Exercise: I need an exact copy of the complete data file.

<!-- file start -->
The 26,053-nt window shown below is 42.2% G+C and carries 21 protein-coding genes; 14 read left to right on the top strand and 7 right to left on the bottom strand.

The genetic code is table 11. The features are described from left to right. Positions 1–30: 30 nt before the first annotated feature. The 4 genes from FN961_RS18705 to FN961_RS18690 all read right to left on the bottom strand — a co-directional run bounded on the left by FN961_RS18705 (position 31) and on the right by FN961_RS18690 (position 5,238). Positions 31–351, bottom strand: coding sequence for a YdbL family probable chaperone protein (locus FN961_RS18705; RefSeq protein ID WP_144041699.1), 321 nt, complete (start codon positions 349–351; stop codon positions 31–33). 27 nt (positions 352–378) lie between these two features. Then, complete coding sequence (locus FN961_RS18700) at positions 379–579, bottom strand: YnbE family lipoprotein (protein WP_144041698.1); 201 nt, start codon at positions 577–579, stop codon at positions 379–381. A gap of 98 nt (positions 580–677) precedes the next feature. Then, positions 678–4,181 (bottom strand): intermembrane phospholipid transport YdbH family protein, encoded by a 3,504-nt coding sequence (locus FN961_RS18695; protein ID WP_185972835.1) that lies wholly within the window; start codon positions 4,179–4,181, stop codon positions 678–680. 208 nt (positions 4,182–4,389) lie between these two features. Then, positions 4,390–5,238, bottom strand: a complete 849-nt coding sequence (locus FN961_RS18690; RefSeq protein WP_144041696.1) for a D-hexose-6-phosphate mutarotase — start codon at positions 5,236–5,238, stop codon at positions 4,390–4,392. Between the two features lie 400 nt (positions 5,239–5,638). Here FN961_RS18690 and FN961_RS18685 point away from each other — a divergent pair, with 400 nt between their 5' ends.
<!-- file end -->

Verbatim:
The 26,053-nt window shown below is 42.2% G+C and carries 21 protein-coding genes; 14 read left to right on the top strand and 7 right to left on the bottom strand.

The genetic code is table 11. The features are described from left to right. Positions 1–30: 30 nt before the first annotated feature. The 4 genes from FN961_RS18705 to FN961_RS18690 all read right to left on the bottom strand — a co-directional run bounded on the left by FN961_RS18705 (position 31) and on the right by FN961_RS18690 (position 5,238). Positions 31–351, bottom strand: coding sequence for a YdbL family probable chaperone protein (locus FN961_RS18705; RefSeq protein ID WP_144041699.1), 321 nt, complete (start codon positions 349–351; stop codon positions 31–33). 27 nt (positions 352–378) lie between these two features. Then, complete coding sequence (locus FN961_RS18700) at positions 379–579, bottom strand: YnbE family lipoprotein (protein WP_144041698.1); 201 nt, start codon at positions 577–579, stop codon at positions 379–381. A gap of 98 nt (positions 580–677) precedes the next feature. Then, positions 678–4,181 (bottom strand): intermembrane phospholipid transport YdbH family protein, encoded by a 3,504-nt coding sequence (locus FN961_RS18695; protein ID WP_185972835.1) that lies wholly within the window; start codon positions 4,179–4,181, stop codon positions 678–680. 208 nt (positions 4,182–4,389) lie between these two features. Then, positions 4,390–5,238, bottom strand: a complete 849-nt coding sequence (locus FN961_RS18690; RefSeq protein WP_144041696.1) for a D-hexose-6-phosphate mutarotase — start codon at positions 5,236–5,238, stop codon at positions 4,390–4,392. Between the two features lie 400 nt (positions 5,239–5,638). Here FN961_RS18690 and FN961_RS18685 point away from each other — a divergent pair, with 400 nt between their 5' ends.